Wednesday, April 1, 2009

We're No. 68!


Well, the Notre Dame men's basketball team finally called it a season last night with an inglorious 67-59 loss to the Penn State Nittany Lions in the NIT semi-finals at Madison Square Garden. By my count, that means Notre Dame finishes the year as the 68th best team in the country (maybe 69th). Woo-Hoo!

But more importantly, it means that I can end my self-imposed silence about Irish basketball. Not that I had a whole lot to say, but I did want to keep my word just in case the Irish needed a little extra luck as the season wound to a close. So much for that.

Am I the only one who is bitterly disappointed in how the team finished this season? I'm the first to admit that I don't follow Big East basketball very closely. It's a little bit of a challenge from the west coast. But wasn't Notre Dame supposed to be really good this year? Weren't we ranked in the Top 10 at one point?

I know the Big East was a Big Beast this season. Seven teams in the NCAA Tournament, including three #1 seeds. Five teams in the Sweet 16, four in the Elite Eight and two in the Final Four. Very, very impressive. A very tough schedule to play through. But no matter how tough your conference is, 9th place is pretty disappointing.

At one level, basketball is an absurdly simple game. The team that makes the most shots will win. Watching Notre Dame this year, I saw two different teams on the court. The team that was ranked in the Top 10 was the team led by Kyle McAlarney when he was "on" and hitting his long-range jump shot. That team, when it showed up, was tough to beat. The other team was the squad that wasn't hitting it's long-range shots and seemingly had no other way to generate points. That team was pretty mediocre and finished 9th in the Big East and 68th in the nation. I don't know the "why" of it, but it just seemed that better teams were able to take McAlarney and/or Luke Harangody completely out of their games, and Notre Dame had nobody else who could make up the difference.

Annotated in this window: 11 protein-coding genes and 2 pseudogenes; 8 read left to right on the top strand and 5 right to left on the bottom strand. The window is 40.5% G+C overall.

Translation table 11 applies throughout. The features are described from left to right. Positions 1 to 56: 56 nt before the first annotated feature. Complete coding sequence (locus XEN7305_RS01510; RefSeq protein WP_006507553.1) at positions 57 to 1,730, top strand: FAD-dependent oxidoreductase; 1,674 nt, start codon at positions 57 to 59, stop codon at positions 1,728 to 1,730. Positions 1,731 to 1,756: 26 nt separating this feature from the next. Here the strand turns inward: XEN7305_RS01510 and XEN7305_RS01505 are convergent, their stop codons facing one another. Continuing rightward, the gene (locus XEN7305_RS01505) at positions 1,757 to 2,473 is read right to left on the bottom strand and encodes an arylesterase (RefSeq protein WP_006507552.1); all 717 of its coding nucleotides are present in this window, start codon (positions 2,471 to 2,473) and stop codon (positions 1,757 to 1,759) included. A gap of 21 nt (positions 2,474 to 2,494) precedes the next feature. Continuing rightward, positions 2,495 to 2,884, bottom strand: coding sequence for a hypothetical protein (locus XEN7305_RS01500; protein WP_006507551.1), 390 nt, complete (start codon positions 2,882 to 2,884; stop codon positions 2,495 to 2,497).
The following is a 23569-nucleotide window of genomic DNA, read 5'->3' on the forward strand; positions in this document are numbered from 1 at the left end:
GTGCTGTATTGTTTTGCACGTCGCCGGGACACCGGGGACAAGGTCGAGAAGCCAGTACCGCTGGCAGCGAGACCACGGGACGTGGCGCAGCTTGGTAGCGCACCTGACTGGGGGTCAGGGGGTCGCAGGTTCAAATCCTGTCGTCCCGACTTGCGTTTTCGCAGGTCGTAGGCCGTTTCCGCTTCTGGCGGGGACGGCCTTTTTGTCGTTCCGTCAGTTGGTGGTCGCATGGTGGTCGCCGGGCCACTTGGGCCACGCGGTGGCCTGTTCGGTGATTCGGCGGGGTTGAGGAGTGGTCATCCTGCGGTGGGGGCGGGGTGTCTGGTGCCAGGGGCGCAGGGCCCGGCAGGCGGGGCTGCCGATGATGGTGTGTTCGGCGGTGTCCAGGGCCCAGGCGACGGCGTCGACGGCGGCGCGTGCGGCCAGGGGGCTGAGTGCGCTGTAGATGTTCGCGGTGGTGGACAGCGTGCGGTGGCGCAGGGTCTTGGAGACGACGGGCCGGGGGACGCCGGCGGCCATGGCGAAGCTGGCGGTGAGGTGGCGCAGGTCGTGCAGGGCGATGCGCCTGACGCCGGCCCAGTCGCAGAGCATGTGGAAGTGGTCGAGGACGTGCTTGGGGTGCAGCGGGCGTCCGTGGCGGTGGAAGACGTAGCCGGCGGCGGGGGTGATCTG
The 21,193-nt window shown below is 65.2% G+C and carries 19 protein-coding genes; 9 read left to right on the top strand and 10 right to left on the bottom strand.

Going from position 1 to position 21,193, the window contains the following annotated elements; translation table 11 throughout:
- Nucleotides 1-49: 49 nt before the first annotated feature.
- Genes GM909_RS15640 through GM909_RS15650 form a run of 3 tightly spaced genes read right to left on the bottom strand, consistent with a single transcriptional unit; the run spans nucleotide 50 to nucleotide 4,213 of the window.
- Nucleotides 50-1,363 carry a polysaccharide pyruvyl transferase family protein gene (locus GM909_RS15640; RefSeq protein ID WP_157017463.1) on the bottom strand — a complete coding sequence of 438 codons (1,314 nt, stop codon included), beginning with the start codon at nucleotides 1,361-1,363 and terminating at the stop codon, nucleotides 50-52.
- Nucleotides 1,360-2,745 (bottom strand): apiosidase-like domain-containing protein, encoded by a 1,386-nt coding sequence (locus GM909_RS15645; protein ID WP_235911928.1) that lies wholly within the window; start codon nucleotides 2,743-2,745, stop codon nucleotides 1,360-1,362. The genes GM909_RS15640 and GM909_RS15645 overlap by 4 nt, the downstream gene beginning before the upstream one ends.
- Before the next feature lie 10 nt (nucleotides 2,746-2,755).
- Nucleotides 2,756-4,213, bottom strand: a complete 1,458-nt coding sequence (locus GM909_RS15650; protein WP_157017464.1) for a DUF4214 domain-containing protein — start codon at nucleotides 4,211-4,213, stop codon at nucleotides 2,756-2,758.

Looking at the season statistics for the Big East conference (I'm not going to factor the cupcake non-conference games into evaluating Notre Dame's performance), I would hope that in the future the team could step up the intensity on defense and develop an offensive identity that isn't so dependent on the 3-ball. Notre Dame was 6th in overall scoring offense, but just 13th in scoring defense. We led the conference in 3-pt shots made (391) and 3-pt percentage made at .389. We were a middle of the pack team in rebounding margin (10th) but just 13th in shot blocking and 16th (dead last) in steals. The good news is that you don't necessarily need a bunch of new athletes to get better on defense. Defense is about 90% effort and attitude. The question I have is: Can Coach Brey instill in this team the toughness and the commitment to defense they need to be competitive in the Big East, both at home and on the road, and on nights when the threes aren't falling?

2 comments:

Anonymous said...

Good post. The problem with most of ND's players is that they are not athletic enough to create their own shots. McAlarney, Ayers, and Jackson can knock down some shots if let open, but against good defensive teams (basically everyone in the BEAST), you don't get many open looks. Even Harangody, as great as he is, struggled at times against good defense. It was a disappointing season. Brey has his work cut out for him. Let's hope Hansbrough and Martin can score some points.

Craig said...

We were always wildly overrated, based on the baseless assumption that we would be able to replace Kurz readily. However, NBA-quality big men don't grow on trees, and even the best of our replacement post players (post-UCLA Ty Nash) still only picked up about half the load. I was nervous about how we would replace Kurz going into the season (though I did get caught up in the top 10 excitement), and my worries proved to be grounded.

Oh, and coming in 3rd/4th in the NIT puts us in the mid to upper 40's, not 68. Remember, only 30-odd of the bids are at-large, and only another 10 or so come from conferences where the tournament champion is good enough to merit an at-large bid.